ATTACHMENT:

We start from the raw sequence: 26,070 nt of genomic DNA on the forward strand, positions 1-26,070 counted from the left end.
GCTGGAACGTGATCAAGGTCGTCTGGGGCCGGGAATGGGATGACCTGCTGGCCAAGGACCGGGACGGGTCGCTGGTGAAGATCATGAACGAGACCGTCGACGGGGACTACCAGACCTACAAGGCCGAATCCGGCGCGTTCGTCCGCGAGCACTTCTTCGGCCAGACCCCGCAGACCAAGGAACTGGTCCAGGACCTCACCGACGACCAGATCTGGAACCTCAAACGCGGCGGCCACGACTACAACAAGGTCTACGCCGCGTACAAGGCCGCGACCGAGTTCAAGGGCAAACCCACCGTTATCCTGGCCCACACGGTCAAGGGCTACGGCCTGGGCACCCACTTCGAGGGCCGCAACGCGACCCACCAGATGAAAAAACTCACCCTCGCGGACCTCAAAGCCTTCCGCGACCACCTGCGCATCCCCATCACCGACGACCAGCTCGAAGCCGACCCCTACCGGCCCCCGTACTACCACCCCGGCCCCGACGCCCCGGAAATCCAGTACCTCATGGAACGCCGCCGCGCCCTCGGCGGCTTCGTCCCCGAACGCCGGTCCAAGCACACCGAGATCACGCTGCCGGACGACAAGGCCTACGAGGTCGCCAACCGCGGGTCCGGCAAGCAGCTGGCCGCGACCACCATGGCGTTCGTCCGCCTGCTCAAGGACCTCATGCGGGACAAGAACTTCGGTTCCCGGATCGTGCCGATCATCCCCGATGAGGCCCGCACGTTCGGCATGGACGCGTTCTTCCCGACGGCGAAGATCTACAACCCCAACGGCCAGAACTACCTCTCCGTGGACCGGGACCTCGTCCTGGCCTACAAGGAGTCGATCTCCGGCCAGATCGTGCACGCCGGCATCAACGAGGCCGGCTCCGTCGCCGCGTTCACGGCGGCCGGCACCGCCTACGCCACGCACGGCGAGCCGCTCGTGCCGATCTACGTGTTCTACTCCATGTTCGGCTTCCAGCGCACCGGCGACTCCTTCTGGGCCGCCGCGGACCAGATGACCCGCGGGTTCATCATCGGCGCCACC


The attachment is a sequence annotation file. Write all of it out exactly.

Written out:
We start from the raw sequence: 26,070 nt of genomic DNA on the forward strand, positions 1-26,070 counted from the left end.
GCTGGAACGTGATCAAGGTCGTCTGGGGCCGGGAATGGGATGACCTGCTGGCCAAGGACCGGGACGGGTCGCTGGTGAAGATCATGAACGAGACCGTCGACGGGGACTACCAGACCTACAAGGCCGAATCCGGCGCGTTCGTCCGCGAGCACTTCTTCGGCCAGACCCCGCAGACCAAGGAACTGGTCCAGGACCTCACCGACGACCAGATCTGGAACCTCAAACGCGGCGGCCACGACTACAACAAGGTCTACGCCGCGTACAAGGCCGCGACCGAGTTCAAGGGCAAACCCACCGTTATCCTGGCCCACACGGTCAAGGGCTACGGCCTGGGCACCCACTTCGAGGGCCGCAACGCGACCCACCAGATGAAAAAACTCACCCTCGCGGACCTCAAAGCCTTCCGCGACCACCTGCGCATCCCCATCACCGACGACCAGCTCGAAGCCGACCCCTACCGGCCCCCGTACTACCACCCCGGCCCCGACGCCCCGGAAATCCAGTACCTCATGGAACGCCGCCGCGCCCTCGGCGGCTTCGTCCCCGAACGCCGGTCCAAGCACACCGAGATCACGCTGCCGGACGACAAGGCCTACGAGGTCGCCAACCGCGGGTCCGGCAAGCAGCTGGCCGCGACCACCATGGCGTTCGTCCGCCTGCTCAAGGACCTCATGCGGGACAAGAACTTCGGTTCCCGGATCGTGCCGATCATCCCCGATGAGGCCCGCACGTTCGGCATGGACGCGTTCTTCCCGACGGCGAAGATCTACAACCCCAACGGCCAGAACTACCTCTCCGTGGACCGGGACCTCGTCCTGGCCTACAAGGAGTCGATCTCCGGCCAGATCGTGCACGCCGGCATCAACGAGGCCGGCTCCGTCGCCGCGTTCACGGCGGCCGGCACCGCCTACGCCACGCACGGCGAGCCGCTCGTGCCGATCTACGTGTTCTACTCCATGTTCGGCTTCCAGCGCACCGGCGACTCCTTCTGGGCCGCCGCGGACCAGATGACCCGCGGGTTCATCATCGGCGCCACC